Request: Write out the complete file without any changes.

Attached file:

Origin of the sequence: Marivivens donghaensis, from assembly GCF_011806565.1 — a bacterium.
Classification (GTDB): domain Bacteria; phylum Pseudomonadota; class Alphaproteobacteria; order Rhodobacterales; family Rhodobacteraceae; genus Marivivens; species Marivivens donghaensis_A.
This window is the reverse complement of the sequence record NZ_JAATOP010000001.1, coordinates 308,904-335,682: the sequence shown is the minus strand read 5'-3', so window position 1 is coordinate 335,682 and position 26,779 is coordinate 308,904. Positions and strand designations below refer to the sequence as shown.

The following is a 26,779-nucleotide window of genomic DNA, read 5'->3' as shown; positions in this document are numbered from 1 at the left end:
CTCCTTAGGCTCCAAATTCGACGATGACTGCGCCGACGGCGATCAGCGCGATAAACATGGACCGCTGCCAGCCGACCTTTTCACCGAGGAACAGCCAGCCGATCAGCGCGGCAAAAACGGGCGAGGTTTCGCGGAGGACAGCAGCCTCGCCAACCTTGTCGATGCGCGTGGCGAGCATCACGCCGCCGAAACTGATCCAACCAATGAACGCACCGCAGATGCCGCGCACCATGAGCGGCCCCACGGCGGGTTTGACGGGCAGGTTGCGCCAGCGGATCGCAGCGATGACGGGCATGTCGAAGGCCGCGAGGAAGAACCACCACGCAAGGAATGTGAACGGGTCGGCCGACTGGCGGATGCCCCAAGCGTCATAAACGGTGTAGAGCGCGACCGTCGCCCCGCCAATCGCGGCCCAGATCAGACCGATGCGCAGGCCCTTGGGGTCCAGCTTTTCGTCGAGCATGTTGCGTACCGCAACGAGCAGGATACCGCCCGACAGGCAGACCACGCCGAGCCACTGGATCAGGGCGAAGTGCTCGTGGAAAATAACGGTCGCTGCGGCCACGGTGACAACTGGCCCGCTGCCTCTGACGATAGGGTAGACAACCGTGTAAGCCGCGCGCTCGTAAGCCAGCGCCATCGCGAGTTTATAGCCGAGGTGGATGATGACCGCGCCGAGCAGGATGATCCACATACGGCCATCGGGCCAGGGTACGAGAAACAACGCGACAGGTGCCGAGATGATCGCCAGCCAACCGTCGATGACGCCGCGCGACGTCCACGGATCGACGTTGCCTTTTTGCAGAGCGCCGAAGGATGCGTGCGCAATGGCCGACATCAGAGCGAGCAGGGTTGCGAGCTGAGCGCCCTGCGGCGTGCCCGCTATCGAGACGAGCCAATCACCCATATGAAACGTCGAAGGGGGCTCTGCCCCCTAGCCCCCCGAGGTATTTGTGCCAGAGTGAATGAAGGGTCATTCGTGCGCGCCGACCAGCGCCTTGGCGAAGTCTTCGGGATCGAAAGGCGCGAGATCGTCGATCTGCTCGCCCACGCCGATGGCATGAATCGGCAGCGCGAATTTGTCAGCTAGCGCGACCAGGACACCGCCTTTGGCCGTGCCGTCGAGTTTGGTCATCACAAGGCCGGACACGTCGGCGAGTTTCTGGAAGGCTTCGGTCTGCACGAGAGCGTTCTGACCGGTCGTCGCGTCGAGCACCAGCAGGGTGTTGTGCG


Origin of the sequence: Marivivens donghaensis, from assembly GCF_011806565.1 — a bacterium.
Classification (GTDB): domain Bacteria; phylum Pseudomonadota; class Alphaproteobacteria; order Rhodobacterales; family Rhodobacteraceae; genus Marivivens; species Marivivens donghaensis_A.
This window is the reverse complement of the sequence record NZ_JAATOP010000001.1, coordinates 308,904-335,682: the sequence shown is the minus strand read 5'-3', so window position 1 is coordinate 335,682 and position 26,779 is coordinate 308,904. Positions and strand designations below refer to the sequence as shown.

The following is a 26,779-nucleotide window of genomic DNA, read 5'->3' as shown; positions in this document are numbered from 1 at the left end:
CTCCTTAGGCTCCAAATTCGACGATGACTGCGCCGACGGCGATCAGCGCGATAAACATGGACCGCTGCCAGCCGACCTTTTCACCGAGGAACAGCCAGCCGATCAGCGCGGCAAAAACGGGCGAGGTTTCGCGGAGGACAGCAGCCTCGCCAACCTTGTCGATGCGCGTGGCGAGCATCACGCCGCCGAAACTGATCCAACCAATGAACGCACCGCAGATGCCGCGCACCATGAGCGGCCCCACGGCGGGTTTGACGGGCAGGTTGCGCCAGCGGATCGCAGCGATGACGGGCATGTCGAAGGCCGCGAGGAAGAACCACCACGCAAGGAATGTGAACGGGTCGGCCGACTGGCGGATGCCCCAAGCGTCATAAACGGTGTAGAGCGCGACCGTCGCCCCGCCAATCGCGGCCCAGATCAGACCGATGCGCAGGCCCTTGGGGTCCAGCTTTTCGTCGAGCATGTTGCGTACCGCAACGAGCAGGATACCGCCCGACAGGCAGACCACGCCGAGCCACTGGATCAGGGCGAAGTGCTCGTGGAAAATAACGGTCGCTGCGGCCACGGTGACAACTGGCCCGCTGCCTCTGACGATAGGGTAGACAACCGTGTAAGCCGCGCGCTCGTAAGCCAGCGCCATCGCGAGTTTATAGCCGAGGTGGATGATGACCGCGCCGAGCAGGATGATCCACATACGGCCATCGGGCCAGGGTACGAGAAACAACGCGACAGGTGCCGAGATGATCGCCAGCCAACCGTCGATGACGCCGCGCGACGTCCACGGATCGACGTTGCCTTTTTGCAGAGCGCCGAAGGATGCGTGCGCAATGGCCGACATCAGAGCGAGCAGGGTTGCGAGCTGAGCGCCCTGCGGCGTGCCCGCTATCGAGACGAGCCAATCACCCATATGAAACGTCGAAGGGGGCTCTGCCCCCTAGCCCCCCGAGGTATTTGTGCCAGAGTGAATGAAGGGTCATTCGTGCGCGCCGACCAGCGCCTTGGCGAAGTCTTCGGGATCGAAAGGCGCGAGATCGTCGATCTGCTCGCCCACGCCGATGGCATGAATCGGCAGCGCGAATTTGTCAGCTAGCGCGACCAGGACACCGCCTTTGGCCGTGCCGTCGAGTTTGGTCATCACAAGGCCGGACACGTCGGCGAGTTTCTGGAAGGCTTCGGTCTGCACGAGAGCGTTCTGACCGGTCGTCGCGTCGAGCACCAGCAGGGTGTTGTGCG